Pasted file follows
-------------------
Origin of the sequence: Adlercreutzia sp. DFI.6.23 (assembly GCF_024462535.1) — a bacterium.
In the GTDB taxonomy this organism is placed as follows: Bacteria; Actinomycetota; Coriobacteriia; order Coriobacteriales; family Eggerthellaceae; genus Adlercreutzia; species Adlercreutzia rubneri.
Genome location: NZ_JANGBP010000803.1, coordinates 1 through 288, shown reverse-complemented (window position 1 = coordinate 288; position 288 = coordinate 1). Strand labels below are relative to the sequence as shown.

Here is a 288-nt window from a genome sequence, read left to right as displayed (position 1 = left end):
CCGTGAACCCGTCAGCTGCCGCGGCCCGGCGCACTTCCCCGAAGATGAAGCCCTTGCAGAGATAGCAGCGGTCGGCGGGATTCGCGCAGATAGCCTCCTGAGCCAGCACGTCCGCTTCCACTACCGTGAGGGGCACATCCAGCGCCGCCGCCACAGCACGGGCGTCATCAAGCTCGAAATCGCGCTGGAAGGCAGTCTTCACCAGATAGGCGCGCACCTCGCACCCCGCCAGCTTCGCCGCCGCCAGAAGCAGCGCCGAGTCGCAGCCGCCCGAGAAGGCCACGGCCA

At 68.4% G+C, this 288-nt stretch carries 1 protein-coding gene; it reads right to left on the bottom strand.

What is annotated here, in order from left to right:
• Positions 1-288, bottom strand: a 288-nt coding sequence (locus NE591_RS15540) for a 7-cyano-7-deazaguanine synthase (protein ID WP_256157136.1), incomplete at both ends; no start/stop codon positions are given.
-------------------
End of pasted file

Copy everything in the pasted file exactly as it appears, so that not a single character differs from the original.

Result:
Origin of the sequence: Adlercreutzia sp. DFI.6.23 (assembly GCF_024462535.1) — a bacterium.
In the GTDB taxonomy this organism is placed as follows: Bacteria; Actinomycetota; Coriobacteriia; order Coriobacteriales; family Eggerthellaceae; genus Adlercreutzia; species Adlercreutzia rubneri.
Genome location: NZ_JANGBP010000803.1, coordinates 1 through 288, shown reverse-complemented (window position 1 = coordinate 288; position 288 = coordinate 1). Strand labels below are relative to the sequence as shown.

Here is a 288-nt window from a genome sequence, read left to right as displayed (position 1 = left end):
CCGTGAACCCGTCAGCTGCCGCGGCCCGGCGCACTTCCCCGAAGATGAAGCCCTTGCAGAGATAGCAGCGGTCGGCGGGATTCGCGCAGATAGCCTCCTGAGCCAGCACGTCCGCTTCCACTACCGTGAGGGGCACATCCAGCGCCGCCGCCACAGCACGGGCGTCATCAAGCTCGAAATCGCGCTGGAAGGCAGTCTTCACCAGATAGGCGCGCACCTCGCACCCCGCCAGCTTCGCCGCCGCCAGAAGCAGCGCCGAGTCGCAGCCGCCCGAGAAGGCCACGGCCA

At 68.4% G+C, this 288-nt stretch carries 1 protein-coding gene; it reads right to left on the bottom strand.

What is annotated here, in order from left to right:
• Positions 1-288, bottom strand: a 288-nt coding sequence (locus NE591_RS15540) for a 7-cyano-7-deazaguanine synthase (protein ID WP_256157136.1), incomplete at both ends; no start/stop codon positions are given.